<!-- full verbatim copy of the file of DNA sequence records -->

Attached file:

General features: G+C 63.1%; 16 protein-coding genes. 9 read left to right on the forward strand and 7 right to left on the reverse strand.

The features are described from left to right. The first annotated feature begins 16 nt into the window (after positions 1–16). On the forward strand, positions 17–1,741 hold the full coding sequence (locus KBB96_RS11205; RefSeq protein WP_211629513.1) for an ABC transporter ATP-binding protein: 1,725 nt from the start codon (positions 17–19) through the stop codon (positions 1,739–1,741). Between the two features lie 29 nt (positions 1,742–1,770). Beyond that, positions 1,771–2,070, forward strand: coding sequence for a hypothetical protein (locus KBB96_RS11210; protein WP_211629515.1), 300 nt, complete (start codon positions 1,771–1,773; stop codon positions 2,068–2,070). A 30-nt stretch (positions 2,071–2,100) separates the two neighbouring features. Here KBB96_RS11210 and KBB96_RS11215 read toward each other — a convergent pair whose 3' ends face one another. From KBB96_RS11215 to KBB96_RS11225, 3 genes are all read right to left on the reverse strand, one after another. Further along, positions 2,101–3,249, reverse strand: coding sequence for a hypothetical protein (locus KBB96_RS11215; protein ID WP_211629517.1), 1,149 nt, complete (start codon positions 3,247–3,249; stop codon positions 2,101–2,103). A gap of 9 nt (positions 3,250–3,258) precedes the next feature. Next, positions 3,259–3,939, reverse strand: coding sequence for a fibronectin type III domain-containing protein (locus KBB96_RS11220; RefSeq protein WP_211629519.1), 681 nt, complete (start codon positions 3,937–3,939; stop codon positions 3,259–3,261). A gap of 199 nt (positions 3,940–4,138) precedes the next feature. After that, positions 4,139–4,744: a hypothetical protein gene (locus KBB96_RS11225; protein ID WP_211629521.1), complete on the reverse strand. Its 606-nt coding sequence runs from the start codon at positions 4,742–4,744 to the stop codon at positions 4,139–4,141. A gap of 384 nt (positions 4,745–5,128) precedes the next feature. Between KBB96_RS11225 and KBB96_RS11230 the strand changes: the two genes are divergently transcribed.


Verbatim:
General features: G+C 63.1%; 16 protein-coding genes. 9 read left to right on the forward strand and 7 right to left on the reverse strand.

The features are described from left to right. The first annotated feature begins 16 nt into the window (after positions 1–16). On the forward strand, positions 17–1,741 hold the full coding sequence (locus KBB96_RS11205; RefSeq protein WP_211629513.1) for an ABC transporter ATP-binding protein: 1,725 nt from the start codon (positions 17–19) through the stop codon (positions 1,739–1,741). Between the two features lie 29 nt (positions 1,742–1,770). Beyond that, positions 1,771–2,070, forward strand: coding sequence for a hypothetical protein (locus KBB96_RS11210; protein WP_211629515.1), 300 nt, complete (start codon positions 1,771–1,773; stop codon positions 2,068–2,070). A 30-nt stretch (positions 2,071–2,100) separates the two neighbouring features. Here KBB96_RS11210 and KBB96_RS11215 read toward each other — a convergent pair whose 3' ends face one another. From KBB96_RS11215 to KBB96_RS11225, 3 genes are all read right to left on the reverse strand, one after another. Further along, positions 2,101–3,249, reverse strand: coding sequence for a hypothetical protein (locus KBB96_RS11215; protein ID WP_211629517.1), 1,149 nt, complete (start codon positions 3,247–3,249; stop codon positions 2,101–2,103). A gap of 9 nt (positions 3,250–3,258) precedes the next feature. Next, positions 3,259–3,939, reverse strand: coding sequence for a fibronectin type III domain-containing protein (locus KBB96_RS11220; RefSeq protein WP_211629519.1), 681 nt, complete (start codon positions 3,937–3,939; stop codon positions 3,259–3,261). A gap of 199 nt (positions 3,940–4,138) precedes the next feature. After that, positions 4,139–4,744: a hypothetical protein gene (locus KBB96_RS11225; protein ID WP_211629521.1), complete on the reverse strand. Its 606-nt coding sequence runs from the start codon at positions 4,742–4,744 to the stop codon at positions 4,139–4,141. A gap of 384 nt (positions 4,745–5,128) precedes the next feature. Between KBB96_RS11225 and KBB96_RS11230 the strand changes: the two genes are divergently transcribed.